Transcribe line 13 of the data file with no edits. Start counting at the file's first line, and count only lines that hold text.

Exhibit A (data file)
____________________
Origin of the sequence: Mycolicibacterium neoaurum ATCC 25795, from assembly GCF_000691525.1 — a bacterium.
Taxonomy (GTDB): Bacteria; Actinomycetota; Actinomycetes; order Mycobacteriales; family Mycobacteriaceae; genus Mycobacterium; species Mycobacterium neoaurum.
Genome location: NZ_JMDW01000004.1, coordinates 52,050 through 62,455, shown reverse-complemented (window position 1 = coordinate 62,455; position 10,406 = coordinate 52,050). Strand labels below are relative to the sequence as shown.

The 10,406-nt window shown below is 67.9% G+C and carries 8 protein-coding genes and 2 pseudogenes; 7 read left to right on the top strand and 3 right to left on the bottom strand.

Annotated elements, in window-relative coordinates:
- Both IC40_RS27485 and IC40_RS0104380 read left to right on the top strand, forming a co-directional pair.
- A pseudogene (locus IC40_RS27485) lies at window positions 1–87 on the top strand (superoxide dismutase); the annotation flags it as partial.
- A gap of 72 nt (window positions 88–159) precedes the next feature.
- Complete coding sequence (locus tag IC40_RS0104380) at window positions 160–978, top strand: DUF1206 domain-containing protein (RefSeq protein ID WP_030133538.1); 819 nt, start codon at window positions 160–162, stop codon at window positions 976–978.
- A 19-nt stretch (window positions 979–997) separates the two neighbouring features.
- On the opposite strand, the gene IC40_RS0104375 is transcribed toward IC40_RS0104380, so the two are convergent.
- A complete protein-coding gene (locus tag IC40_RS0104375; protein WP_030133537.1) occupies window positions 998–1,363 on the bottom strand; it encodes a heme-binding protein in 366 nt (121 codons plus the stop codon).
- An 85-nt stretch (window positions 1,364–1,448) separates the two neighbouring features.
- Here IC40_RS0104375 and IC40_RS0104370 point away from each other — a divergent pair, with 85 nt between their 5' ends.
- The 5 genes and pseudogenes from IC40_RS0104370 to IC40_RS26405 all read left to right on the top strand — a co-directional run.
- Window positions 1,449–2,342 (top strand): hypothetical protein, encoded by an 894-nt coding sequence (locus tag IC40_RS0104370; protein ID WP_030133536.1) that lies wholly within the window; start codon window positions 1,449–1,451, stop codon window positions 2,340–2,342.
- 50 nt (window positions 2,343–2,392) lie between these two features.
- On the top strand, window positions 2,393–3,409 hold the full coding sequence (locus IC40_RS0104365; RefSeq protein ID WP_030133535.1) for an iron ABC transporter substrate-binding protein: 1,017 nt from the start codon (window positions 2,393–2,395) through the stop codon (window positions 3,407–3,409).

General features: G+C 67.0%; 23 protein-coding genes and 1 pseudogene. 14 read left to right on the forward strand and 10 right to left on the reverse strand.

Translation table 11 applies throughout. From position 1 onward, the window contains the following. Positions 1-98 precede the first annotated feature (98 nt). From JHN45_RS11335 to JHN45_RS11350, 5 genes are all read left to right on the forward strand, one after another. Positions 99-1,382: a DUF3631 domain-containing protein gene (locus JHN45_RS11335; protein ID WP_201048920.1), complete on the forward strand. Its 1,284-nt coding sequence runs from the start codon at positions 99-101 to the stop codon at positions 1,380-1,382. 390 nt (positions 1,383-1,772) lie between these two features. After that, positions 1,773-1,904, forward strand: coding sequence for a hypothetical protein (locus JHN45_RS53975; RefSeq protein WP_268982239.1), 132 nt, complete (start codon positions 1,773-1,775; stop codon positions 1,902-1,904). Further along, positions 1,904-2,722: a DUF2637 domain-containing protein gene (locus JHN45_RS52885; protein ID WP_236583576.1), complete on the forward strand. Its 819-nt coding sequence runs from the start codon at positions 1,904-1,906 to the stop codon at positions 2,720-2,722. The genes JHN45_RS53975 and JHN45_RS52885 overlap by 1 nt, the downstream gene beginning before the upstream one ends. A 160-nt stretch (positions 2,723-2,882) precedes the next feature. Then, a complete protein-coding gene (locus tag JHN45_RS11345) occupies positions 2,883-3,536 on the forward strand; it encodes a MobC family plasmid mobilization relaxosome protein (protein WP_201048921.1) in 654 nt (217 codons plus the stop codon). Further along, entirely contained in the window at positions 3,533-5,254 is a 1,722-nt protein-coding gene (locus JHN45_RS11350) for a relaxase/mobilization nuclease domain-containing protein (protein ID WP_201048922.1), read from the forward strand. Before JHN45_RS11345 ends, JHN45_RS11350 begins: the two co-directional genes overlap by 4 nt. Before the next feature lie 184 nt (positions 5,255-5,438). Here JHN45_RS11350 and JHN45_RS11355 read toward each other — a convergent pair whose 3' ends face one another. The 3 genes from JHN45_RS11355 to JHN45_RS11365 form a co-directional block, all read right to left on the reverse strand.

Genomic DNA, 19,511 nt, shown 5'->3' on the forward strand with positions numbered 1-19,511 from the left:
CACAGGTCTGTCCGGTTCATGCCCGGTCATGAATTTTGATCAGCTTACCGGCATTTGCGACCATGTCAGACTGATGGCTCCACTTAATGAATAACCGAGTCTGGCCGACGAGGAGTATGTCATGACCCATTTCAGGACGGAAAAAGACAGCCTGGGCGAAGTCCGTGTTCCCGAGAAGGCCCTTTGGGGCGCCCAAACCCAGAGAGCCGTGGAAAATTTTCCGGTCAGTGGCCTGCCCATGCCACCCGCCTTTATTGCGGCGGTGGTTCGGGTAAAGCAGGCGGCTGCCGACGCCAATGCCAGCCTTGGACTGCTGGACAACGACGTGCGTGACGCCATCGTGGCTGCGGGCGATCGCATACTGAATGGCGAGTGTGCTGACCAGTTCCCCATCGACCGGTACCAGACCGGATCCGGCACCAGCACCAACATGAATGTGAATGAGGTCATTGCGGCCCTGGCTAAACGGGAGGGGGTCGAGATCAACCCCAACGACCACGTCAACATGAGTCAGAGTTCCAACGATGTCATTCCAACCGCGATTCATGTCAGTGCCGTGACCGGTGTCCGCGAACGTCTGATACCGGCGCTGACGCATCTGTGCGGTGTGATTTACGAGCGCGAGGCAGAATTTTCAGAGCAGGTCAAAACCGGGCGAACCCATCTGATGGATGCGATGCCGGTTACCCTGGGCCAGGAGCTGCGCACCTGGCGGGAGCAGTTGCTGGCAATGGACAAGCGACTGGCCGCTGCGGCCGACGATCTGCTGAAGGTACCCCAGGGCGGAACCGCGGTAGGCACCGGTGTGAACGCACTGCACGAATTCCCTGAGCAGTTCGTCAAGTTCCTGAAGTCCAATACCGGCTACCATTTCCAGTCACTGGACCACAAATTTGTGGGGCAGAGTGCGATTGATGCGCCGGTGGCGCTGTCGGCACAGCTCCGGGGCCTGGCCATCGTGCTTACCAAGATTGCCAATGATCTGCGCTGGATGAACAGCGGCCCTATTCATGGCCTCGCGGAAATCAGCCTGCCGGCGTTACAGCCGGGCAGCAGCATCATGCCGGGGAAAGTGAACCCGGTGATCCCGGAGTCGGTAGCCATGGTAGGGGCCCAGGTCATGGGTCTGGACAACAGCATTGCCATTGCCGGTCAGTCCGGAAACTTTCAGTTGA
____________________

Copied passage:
- An 85-nt stretch (window positions 1,364–1,448) separates the two neighbouring features.